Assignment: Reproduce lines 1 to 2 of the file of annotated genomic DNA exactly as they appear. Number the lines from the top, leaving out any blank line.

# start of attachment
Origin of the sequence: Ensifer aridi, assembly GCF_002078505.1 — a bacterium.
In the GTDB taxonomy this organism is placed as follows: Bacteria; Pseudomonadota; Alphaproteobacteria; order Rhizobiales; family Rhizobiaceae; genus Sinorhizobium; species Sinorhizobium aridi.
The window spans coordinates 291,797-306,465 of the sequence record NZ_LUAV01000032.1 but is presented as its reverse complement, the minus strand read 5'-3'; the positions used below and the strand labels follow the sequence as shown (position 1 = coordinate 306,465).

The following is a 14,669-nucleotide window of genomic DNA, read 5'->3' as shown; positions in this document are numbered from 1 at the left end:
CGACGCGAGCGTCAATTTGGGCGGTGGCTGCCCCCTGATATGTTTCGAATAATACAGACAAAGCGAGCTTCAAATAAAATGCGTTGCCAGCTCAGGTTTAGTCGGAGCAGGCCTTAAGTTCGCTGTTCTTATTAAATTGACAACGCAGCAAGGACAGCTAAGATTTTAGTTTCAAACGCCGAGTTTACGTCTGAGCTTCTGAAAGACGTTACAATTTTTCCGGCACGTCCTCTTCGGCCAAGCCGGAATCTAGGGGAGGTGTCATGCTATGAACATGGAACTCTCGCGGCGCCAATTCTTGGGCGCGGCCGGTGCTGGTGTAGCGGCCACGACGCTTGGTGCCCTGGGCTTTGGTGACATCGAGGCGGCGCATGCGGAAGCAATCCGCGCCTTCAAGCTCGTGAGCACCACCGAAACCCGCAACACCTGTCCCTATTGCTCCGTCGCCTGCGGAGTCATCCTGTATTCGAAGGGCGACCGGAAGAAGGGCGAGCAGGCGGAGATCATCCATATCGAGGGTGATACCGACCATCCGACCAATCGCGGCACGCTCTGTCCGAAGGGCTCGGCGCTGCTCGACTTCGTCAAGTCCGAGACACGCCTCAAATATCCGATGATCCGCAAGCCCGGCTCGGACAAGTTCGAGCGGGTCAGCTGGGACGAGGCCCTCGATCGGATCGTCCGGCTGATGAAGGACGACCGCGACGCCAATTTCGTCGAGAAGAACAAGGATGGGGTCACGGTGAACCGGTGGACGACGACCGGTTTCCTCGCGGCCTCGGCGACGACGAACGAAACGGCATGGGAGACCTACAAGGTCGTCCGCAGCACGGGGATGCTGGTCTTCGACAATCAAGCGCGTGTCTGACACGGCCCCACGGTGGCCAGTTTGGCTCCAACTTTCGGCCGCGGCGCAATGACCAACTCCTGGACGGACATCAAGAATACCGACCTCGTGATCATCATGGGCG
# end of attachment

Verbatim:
Origin of the sequence: Ensifer aridi, assembly GCF_002078505.1 — a bacterium.
In the GTDB taxonomy this organism is placed as follows: Bacteria; Pseudomonadota; Alphaproteobacteria; order Rhizobiales; family Rhizobiaceae; genus Sinorhizobium; species Sinorhizobium aridi.